Black Harvard Doctorate in Poetics launches poetry that explores modern blackness.
From the author of How the Word is Passed: A Reckoning with the History of Slavery Across America, Clint Smith’s debut poetry collection, Counting Descent, is a coming of age story that seeks to complicate our conception of lineage and tradition.
“Do you know what it means for your existence to be defined by someone else’s intentions?”
Smith explores the cognitive dissonance that results from belonging to a community that unapologetically celebrates black humanity while living in a world that often renders blackness a caricature of fear. His poems move fluidly across personal and political histories, all the while reflecting on the social construction of our lived experiences. Smith brings the reader on a powerful journey forcing us to reflect on all that we learn growing up, and all that we seek to unlearn moving forward.
* Winner, 2017 Black Caucus of the American Library Association Literary Award
* Finalist, 2017 NAACP Image Awards
* “One Book One New Orleans” 2017 Book Selection
* Published in The New Yorker, The New York Times Magazine, Poetry Magazine, The Paris Review, New Republic, Boston Review, The Guardian, The Rumpus, and The Academy of American Poets
Praise for Clint Smith
“So many of these poems just blow me away. Incredibly beautiful and powerful.”
– Michelle Alexander, author of The New Jim Crow
“Counting Descent is a tightly-woven collection of poems whose pages act like an invitation. The invitation is intimate and generous and also a challenge; are you up to asking what is blackness? What is black joy? How is black life loved and lived? To whom do we look to for answers? This invitation is not to a narrow street, or a shallow lake, but to a vast exploration of life. And you’re invited.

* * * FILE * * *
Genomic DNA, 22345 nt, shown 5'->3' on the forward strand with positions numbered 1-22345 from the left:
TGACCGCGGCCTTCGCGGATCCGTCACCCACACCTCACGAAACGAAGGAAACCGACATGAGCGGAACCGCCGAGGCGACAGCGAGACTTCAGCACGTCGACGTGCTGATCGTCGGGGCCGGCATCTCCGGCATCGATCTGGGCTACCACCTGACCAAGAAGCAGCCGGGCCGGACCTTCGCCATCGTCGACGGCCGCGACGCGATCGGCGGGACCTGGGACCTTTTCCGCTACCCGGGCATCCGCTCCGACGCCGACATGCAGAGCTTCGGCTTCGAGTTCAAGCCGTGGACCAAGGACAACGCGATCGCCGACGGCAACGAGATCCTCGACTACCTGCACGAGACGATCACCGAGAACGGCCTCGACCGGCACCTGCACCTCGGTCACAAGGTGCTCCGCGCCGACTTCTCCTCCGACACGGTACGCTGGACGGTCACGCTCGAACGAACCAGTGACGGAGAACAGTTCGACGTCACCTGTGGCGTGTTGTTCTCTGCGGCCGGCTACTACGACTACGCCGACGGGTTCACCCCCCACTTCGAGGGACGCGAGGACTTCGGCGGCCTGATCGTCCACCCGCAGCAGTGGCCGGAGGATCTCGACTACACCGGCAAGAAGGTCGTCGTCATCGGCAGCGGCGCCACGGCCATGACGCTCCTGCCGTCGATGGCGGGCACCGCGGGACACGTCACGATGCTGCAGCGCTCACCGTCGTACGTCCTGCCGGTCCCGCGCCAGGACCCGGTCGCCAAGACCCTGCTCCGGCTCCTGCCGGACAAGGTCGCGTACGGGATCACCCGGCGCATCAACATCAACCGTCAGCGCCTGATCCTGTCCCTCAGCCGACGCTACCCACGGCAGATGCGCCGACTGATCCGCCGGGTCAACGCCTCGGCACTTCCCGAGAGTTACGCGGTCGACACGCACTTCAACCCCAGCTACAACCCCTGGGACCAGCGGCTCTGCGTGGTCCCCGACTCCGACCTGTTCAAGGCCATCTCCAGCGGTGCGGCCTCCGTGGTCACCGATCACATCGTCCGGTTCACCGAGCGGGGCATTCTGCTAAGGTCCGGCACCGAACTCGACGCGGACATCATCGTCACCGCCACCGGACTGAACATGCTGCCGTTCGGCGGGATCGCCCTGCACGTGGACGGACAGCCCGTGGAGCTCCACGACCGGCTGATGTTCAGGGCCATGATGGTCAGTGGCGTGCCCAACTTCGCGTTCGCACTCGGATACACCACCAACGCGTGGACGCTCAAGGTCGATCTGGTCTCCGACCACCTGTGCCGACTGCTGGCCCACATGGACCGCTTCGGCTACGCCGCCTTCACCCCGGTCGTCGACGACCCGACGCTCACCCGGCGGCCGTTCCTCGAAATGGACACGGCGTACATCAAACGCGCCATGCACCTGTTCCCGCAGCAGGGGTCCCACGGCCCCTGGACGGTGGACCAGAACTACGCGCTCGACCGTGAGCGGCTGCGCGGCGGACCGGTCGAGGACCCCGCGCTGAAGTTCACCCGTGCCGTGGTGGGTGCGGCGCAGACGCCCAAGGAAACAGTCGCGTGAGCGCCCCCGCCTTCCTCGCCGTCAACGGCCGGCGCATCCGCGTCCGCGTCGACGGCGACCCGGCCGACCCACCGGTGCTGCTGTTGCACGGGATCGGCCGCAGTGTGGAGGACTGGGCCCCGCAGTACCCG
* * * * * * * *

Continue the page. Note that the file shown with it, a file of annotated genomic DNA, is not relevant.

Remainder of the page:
– Elizabeth Acevedo, author of The Poet X
“These poems shimmer with revelatory intensity, approaching us from all sides to immerse us in the America that America so often forgets.”
– Gregory Pardlo, author of Digest
“Counting Descent is more than brilliant. More than lyrical. More than bluesy. More than courageous. It is terrifying in its ability to at once not hide and show readers why it wants to hide so badly. These poems mend, meld and imagine with weighted details, pauses, idiosyncrasies and word patterns I’ve never seen before.”
– Kiese Laymon, author of Long Division
About Clint Smith
Clint Smith is a staff writer at The Atlantic. He is the author of the narrative nonfiction book, How the Word Is Passed: A Reckoning With the History of Slavery Across America, which was a #1 New York Times Bestseller, and the poetry collection Counting Descent, which won the 2017 Literary Award for Best Poetry Book from the Black Caucus of the American Library Association and was a finalist for an NAACP Image Award. His essays, poems, and scholarly writing have been published in The New Yorker, The New York Times Magazine, The New Republic, Poetry Magazine, The Paris Review, the Harvard Educational Review and elsewhere. Clint received his B.A. in English from Davidson College and a Ph.D. in Education from Harvard University.